Proteas in the Caribbean: Triangular series is down to two

The Proteas flew to the Caribbean on Wednesday for a lengthy one-day international (ODI) triangular series involving Australia and the West Indies that will be as intriguing as it is meaningless in so many ways. At least the hosts are the only team on Earth able to surpass South Africa for off-field politicisation, and comfortably.

While the International Cricket Council ponders and prevaricates over the urgent need to introduce a meaningful format and league for Test and ODI cricket, we are left to rely on the traditional rivalry between Australia and South Africa to capture and sustain our interest with the spices and seasoning of the region to supplement it.

The Proteas have a familiar look about them, especially in the batting department, where only the omission of David Miller is a change from recent years. Rilee Rossouw and Farhaan Behardien will have yet another opportunity to make themselves regulars at number five or six and JP Duminy, on recent form, may also be sucked into that scrap.

Chris Morris has shown enough form with the bat to start at number seven in the batting order, which solves one problem — a genuine all-rounder — but still leaves the Proteas without any batting to speak of below that, with Kagiso Rabada leading the attack to be joined by either Morné Morkel or Kyle Abbott among the seamers, and Aaron Phangiso likely to partner Imran Tahir in a two-man spin attack ahead of Tabraiz Shamsi.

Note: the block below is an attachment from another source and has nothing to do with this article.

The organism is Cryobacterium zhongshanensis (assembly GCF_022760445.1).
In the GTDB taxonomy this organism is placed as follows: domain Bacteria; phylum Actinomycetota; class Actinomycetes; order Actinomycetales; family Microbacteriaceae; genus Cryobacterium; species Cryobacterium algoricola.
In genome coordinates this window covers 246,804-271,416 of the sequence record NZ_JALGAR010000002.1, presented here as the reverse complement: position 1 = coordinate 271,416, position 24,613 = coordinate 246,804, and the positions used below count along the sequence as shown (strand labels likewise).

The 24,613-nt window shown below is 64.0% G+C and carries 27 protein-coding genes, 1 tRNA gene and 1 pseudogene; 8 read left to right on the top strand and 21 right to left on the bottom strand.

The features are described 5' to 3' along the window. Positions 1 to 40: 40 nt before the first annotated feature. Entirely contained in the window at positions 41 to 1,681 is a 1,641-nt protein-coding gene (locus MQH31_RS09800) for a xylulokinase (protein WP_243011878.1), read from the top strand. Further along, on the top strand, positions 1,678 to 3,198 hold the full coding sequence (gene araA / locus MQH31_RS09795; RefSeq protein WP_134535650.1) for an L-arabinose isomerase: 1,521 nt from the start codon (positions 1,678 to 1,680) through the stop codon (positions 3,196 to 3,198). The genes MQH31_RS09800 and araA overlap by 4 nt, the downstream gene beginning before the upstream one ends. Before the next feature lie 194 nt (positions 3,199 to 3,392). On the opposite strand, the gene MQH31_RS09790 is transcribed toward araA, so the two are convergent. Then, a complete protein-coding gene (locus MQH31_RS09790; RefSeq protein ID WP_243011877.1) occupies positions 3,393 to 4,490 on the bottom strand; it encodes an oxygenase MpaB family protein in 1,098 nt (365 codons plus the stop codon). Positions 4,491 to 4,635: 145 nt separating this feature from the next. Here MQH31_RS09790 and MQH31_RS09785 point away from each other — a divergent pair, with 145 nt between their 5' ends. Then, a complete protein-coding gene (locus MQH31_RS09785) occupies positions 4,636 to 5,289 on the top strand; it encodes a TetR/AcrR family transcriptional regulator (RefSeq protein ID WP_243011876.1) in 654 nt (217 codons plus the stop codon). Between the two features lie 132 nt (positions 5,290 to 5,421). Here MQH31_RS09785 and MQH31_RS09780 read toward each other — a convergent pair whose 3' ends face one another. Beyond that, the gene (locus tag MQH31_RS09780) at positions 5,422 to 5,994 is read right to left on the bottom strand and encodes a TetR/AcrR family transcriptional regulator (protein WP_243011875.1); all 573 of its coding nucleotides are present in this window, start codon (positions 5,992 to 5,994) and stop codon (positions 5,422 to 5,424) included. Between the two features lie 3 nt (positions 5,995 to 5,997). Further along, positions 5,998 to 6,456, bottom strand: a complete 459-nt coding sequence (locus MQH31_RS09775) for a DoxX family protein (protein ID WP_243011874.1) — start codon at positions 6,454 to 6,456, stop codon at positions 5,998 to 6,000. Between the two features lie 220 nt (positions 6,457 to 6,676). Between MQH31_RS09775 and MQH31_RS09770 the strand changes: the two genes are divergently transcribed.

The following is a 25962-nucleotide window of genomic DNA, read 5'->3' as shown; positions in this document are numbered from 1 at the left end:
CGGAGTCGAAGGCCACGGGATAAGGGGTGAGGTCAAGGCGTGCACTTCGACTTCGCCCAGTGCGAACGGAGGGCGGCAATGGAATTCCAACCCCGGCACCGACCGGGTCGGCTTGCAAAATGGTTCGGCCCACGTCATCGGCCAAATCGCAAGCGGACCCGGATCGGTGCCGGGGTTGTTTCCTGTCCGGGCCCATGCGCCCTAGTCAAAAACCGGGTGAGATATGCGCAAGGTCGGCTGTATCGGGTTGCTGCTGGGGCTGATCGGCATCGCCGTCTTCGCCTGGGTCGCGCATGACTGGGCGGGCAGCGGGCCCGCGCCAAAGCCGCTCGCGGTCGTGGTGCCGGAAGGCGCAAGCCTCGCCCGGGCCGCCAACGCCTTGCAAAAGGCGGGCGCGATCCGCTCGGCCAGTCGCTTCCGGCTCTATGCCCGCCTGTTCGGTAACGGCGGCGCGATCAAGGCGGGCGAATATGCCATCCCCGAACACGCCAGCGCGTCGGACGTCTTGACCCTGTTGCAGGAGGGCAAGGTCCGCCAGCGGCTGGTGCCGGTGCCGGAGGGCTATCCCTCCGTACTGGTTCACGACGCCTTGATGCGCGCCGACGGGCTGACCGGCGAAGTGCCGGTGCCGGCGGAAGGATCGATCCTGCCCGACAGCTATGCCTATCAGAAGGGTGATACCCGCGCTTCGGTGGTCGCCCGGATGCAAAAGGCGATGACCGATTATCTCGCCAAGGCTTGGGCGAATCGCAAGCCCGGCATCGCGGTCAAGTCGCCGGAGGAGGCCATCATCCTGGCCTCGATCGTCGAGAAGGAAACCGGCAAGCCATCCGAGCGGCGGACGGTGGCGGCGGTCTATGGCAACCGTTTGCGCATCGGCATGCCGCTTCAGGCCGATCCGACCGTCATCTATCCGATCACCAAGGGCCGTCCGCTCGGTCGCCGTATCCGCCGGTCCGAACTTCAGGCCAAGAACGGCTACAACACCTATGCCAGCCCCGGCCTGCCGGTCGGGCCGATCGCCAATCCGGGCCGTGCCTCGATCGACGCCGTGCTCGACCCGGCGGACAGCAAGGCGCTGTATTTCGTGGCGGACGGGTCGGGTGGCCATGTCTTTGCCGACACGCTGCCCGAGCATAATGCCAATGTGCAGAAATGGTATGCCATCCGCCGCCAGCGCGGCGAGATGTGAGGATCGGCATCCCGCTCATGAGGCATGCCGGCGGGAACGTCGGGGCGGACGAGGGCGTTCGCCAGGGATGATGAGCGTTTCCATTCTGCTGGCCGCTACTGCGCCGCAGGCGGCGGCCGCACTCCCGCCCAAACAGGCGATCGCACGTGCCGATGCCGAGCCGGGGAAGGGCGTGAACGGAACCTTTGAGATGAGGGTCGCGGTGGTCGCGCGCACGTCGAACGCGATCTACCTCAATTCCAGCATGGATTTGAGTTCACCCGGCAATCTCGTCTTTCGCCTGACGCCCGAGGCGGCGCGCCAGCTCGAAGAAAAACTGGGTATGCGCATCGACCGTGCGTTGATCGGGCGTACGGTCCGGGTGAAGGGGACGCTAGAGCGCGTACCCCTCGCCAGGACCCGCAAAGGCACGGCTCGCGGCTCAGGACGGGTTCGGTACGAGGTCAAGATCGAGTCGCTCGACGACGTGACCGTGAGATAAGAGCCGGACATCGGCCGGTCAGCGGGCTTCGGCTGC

At least, that’s how it might start. But with six round-robin games before a possible final, there should be plenty of time for Wayne Parnell to prove that his stunning domestic form, with bat and ball, can translate internationally and for chinaman bowler Shamsi to show that his success in the Indian Premier League (IPL) and Caribbean Premier League, temperamentally and statistically, could also work at the highest level.


Parnell remains one of the most frustratingly unfulfilled talents of the past two decades but he is at an age when most all-rounders are only starting to understand their games and the demands of their role. He can bowl as fast as almost anyone, he swings the ball and he is an accomplished enough batsman to score hundreds. Perhaps, having married two weeks ago and settled in Cape Town, this will be his real coming.

Australia welcome back peppery fast bowler Mitchell Starc after a prolonged injury break and will have a fresh squad, having recalled captain Steve Smith and key all-rounders Glenn Maxwell and Mitchell Marsh prematurely from the IPL with injury niggles. They, certainly, are taking the series seriously.